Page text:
On this day in engineering history, the Imperial German Patent Office granted Gottlieb Daimler and Wilhelm Maybach Patent No. 28022 for an "uncooled, heat-insulated engine with unregulated hot-tube ignition". Although the engineering duo had struggled to develop a reliable, self-fired ignition system, the use of a porcelain tube protruding from the cylinder head allowed them to speed past other inventors. Daimler nicknamed the four-stroke, gasoline-powered design standhur (grandfather's clock) because of its resemblance to an old pendulum clock. The basic design featured a single, horizontal cylinder; a large, cast-iron flywheel, and cam-operated exhaust valves. Although Daimler's nickname for the 600-rpm engine conjured up images of times past, the "grandfather clock" was an important step on the road to an automotive future. Today, many historians consider the Daimler-Maybach design to be a prototype - if not the very precursor - of the modern petrol engine.

Gottlieb Daimler and Wilhelm Maybach developed the "grandfather clock engine" inside of a brick workshop at Daimler's home near Stuttgart in southern Germany. Although suspicious neighbours once summoned the police to search the premises for counterfeiting equipment, the authorities found only engines there. Daimler, the son of a master baker, had purchased his home quite legally, earning 112,000 gold marks in a settlement from his former employer, a Cologne-based mechanical engineering firm called Deutz-AG-Gasmotorenfabrik. While working as the technical director at Deutz, Daimler had studied the four-stroke cycle invented by Nikolaus August Otto, one of the Deutz's owners. For his part, Wilhelm Maybach served as chief designer for a gas-powered engine which Otto and Daimler now sought to develop. Personality differences (perhaps even jealousy) led Otto to fire Daimler, however, and in 1882 Daimler left Deutz with Maybach's allegiance and compensation for earlier patents.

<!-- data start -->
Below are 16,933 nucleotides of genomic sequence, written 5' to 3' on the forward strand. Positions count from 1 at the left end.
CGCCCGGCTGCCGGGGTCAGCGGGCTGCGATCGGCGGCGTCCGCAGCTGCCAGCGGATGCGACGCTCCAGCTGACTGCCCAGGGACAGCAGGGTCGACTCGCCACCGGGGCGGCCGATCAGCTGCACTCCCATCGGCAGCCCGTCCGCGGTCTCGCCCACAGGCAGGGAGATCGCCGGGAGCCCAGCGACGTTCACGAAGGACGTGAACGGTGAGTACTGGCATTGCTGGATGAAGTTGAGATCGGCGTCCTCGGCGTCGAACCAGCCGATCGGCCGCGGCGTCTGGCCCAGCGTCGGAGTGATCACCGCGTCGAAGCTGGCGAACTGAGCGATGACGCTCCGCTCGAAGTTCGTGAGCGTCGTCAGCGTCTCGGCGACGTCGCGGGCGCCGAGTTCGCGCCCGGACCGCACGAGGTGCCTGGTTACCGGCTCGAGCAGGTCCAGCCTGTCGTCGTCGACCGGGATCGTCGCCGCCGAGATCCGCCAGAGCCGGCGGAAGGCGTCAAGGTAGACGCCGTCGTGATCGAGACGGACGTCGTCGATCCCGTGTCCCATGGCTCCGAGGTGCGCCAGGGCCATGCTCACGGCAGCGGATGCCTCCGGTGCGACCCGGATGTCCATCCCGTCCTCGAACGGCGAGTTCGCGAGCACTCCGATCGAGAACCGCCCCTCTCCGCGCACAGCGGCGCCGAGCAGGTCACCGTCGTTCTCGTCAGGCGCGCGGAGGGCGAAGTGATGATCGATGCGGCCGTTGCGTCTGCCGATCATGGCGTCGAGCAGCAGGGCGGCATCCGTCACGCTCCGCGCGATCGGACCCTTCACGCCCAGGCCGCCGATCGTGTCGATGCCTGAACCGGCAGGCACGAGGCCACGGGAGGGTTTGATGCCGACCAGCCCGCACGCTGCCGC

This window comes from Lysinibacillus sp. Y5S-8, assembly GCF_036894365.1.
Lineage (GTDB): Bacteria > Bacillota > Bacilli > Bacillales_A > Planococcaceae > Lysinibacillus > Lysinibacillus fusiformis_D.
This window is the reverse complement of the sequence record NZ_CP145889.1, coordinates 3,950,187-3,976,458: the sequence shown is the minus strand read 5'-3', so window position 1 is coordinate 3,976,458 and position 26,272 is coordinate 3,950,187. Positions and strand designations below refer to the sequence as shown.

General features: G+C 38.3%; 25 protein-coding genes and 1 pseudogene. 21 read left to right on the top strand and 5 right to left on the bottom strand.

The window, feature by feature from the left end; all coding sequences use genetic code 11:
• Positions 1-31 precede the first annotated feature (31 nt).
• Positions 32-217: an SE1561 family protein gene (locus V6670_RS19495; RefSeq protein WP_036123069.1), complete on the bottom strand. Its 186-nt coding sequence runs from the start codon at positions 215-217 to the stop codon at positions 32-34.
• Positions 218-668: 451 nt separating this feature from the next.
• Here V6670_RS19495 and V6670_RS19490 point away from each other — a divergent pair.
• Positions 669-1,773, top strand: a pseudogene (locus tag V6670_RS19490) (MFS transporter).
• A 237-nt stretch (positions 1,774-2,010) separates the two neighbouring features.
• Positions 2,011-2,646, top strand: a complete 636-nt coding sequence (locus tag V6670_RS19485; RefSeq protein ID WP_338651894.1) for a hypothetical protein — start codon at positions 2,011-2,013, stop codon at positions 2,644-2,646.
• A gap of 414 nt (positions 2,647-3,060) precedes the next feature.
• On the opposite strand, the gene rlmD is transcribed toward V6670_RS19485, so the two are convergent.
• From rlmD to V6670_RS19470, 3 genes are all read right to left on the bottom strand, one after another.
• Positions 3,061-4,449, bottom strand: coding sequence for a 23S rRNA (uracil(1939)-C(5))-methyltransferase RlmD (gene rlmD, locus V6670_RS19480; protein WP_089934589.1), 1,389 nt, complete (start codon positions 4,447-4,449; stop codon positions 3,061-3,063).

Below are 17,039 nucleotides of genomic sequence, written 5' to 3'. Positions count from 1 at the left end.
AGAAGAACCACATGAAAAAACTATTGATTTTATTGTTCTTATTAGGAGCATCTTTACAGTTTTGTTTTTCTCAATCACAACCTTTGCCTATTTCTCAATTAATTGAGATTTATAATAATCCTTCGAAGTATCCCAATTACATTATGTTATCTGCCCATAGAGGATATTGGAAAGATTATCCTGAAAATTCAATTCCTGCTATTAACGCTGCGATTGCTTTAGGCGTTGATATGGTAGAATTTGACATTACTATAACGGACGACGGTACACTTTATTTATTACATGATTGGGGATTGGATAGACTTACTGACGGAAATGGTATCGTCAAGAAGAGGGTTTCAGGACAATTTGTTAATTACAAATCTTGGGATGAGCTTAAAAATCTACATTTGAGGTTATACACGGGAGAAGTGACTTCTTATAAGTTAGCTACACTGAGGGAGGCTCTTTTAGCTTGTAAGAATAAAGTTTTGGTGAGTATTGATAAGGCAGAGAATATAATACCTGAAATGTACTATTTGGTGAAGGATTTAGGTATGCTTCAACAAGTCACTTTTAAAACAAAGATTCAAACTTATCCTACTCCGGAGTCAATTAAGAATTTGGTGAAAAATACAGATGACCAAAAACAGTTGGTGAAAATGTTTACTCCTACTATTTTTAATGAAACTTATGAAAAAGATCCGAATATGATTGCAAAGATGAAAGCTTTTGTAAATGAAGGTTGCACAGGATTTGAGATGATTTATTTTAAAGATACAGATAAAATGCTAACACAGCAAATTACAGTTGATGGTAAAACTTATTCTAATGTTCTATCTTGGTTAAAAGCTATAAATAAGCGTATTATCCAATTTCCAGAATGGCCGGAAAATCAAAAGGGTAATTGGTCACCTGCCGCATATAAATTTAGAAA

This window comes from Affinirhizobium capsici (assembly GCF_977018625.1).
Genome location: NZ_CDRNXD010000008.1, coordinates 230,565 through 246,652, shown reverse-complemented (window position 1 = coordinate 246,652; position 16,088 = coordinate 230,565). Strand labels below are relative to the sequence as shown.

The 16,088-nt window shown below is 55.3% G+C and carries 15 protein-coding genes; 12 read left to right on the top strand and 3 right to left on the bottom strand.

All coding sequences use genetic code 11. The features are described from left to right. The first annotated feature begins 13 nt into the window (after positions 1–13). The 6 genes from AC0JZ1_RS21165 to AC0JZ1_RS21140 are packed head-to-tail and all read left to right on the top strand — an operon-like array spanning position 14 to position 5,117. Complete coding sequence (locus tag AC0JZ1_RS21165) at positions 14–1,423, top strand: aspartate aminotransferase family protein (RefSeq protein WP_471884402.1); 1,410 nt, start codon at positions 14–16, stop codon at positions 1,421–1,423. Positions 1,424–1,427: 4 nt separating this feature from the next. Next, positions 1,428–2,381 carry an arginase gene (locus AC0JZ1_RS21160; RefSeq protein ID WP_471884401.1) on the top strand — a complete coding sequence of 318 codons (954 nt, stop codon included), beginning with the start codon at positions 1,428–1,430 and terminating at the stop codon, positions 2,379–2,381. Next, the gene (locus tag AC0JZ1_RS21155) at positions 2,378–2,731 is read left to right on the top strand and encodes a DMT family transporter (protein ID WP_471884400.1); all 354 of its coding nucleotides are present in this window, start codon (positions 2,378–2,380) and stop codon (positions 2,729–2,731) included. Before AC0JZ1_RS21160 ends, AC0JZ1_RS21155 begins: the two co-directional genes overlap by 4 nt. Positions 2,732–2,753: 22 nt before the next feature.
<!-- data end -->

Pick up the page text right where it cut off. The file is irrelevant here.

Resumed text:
Nikolaus August Otto challenged the patent that Gottlieb Daimler and Wilhelm Maybach won on April 3, 1885, but ultimately lost his legal battle. In the end, Daimler's testimony in court and the careful wording of Patent No. 28022 denied Deutz-AG the right to use the unregulated hot-tube ignition system for free. In 1886, Otto suffered another defeat when a German court invalidated the Otto-cycle engine patent, claiming that a French engineer, Alphonse Beau de Rochas, had described the four-stroke principle in a privately-published